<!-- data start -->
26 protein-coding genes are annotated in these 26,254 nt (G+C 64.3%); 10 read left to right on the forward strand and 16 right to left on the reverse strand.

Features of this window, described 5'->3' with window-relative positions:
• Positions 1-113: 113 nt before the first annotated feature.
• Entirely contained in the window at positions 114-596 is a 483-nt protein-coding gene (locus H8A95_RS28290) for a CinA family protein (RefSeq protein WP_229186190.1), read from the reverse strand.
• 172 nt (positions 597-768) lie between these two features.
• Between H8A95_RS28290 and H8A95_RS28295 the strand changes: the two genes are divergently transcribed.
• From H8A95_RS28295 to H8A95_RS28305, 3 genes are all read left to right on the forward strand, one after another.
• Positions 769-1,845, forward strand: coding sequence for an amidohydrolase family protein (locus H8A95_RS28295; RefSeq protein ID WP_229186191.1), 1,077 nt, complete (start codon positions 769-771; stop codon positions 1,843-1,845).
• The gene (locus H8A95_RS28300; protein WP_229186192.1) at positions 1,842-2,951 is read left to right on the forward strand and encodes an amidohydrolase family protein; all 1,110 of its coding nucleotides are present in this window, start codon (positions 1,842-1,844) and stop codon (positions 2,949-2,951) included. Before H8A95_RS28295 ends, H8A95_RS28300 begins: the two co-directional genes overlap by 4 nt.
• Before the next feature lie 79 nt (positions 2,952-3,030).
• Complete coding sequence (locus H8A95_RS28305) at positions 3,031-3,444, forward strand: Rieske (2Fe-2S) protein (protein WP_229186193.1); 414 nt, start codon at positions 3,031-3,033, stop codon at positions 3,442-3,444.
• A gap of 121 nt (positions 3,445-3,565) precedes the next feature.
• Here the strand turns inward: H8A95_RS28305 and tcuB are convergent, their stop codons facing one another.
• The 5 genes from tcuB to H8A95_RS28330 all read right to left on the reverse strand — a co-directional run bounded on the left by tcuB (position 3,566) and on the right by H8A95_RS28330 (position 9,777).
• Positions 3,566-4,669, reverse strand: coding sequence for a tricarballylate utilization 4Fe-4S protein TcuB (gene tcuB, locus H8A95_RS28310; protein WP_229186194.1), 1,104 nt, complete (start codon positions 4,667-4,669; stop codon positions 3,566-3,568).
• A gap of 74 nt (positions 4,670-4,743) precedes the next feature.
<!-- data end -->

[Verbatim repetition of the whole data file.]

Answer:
26 protein-coding genes are annotated in these 26,254 nt (G+C 64.3%); 10 read left to right on the forward strand and 16 right to left on the reverse strand.

Features of this window, described 5'->3' with window-relative positions:
• Positions 1-113: 113 nt before the first annotated feature.
• Entirely contained in the window at positions 114-596 is a 483-nt protein-coding gene (locus H8A95_RS28290) for a CinA family protein (RefSeq protein WP_229186190.1), read from the reverse strand.
• 172 nt (positions 597-768) lie between these two features.
• Between H8A95_RS28290 and H8A95_RS28295 the strand changes: the two genes are divergently transcribed.
• From H8A95_RS28295 to H8A95_RS28305, 3 genes are all read left to right on the forward strand, one after another.
• Positions 769-1,845, forward strand: coding sequence for an amidohydrolase family protein (locus H8A95_RS28295; RefSeq protein ID WP_229186191.1), 1,077 nt, complete (start codon positions 769-771; stop codon positions 1,843-1,845).
• The gene (locus H8A95_RS28300; protein WP_229186192.1) at positions 1,842-2,951 is read left to right on the forward strand and encodes an amidohydrolase family protein; all 1,110 of its coding nucleotides are present in this window, start codon (positions 1,842-1,844) and stop codon (positions 2,949-2,951) included. Before H8A95_RS28295 ends, H8A95_RS28300 begins: the two co-directional genes overlap by 4 nt.
• Before the next feature lie 79 nt (positions 2,952-3,030).
• Complete coding sequence (locus H8A95_RS28305) at positions 3,031-3,444, forward strand: Rieske (2Fe-2S) protein (protein WP_229186193.1); 414 nt, start codon at positions 3,031-3,033, stop codon at positions 3,442-3,444.
• A gap of 121 nt (positions 3,445-3,565) precedes the next feature.
• Here the strand turns inward: H8A95_RS28305 and tcuB are convergent, their stop codons facing one another.
• The 5 genes from tcuB to H8A95_RS28330 all read right to left on the reverse strand — a co-directional run bounded on the left by tcuB (position 3,566) and on the right by H8A95_RS28330 (position 9,777).
• Positions 3,566-4,669, reverse strand: coding sequence for a tricarballylate utilization 4Fe-4S protein TcuB (gene tcuB, locus H8A95_RS28310; protein WP_229186194.1), 1,104 nt, complete (start codon positions 4,667-4,669; stop codon positions 3,566-3,568).
• A gap of 74 nt (positions 4,670-4,743) precedes the next feature.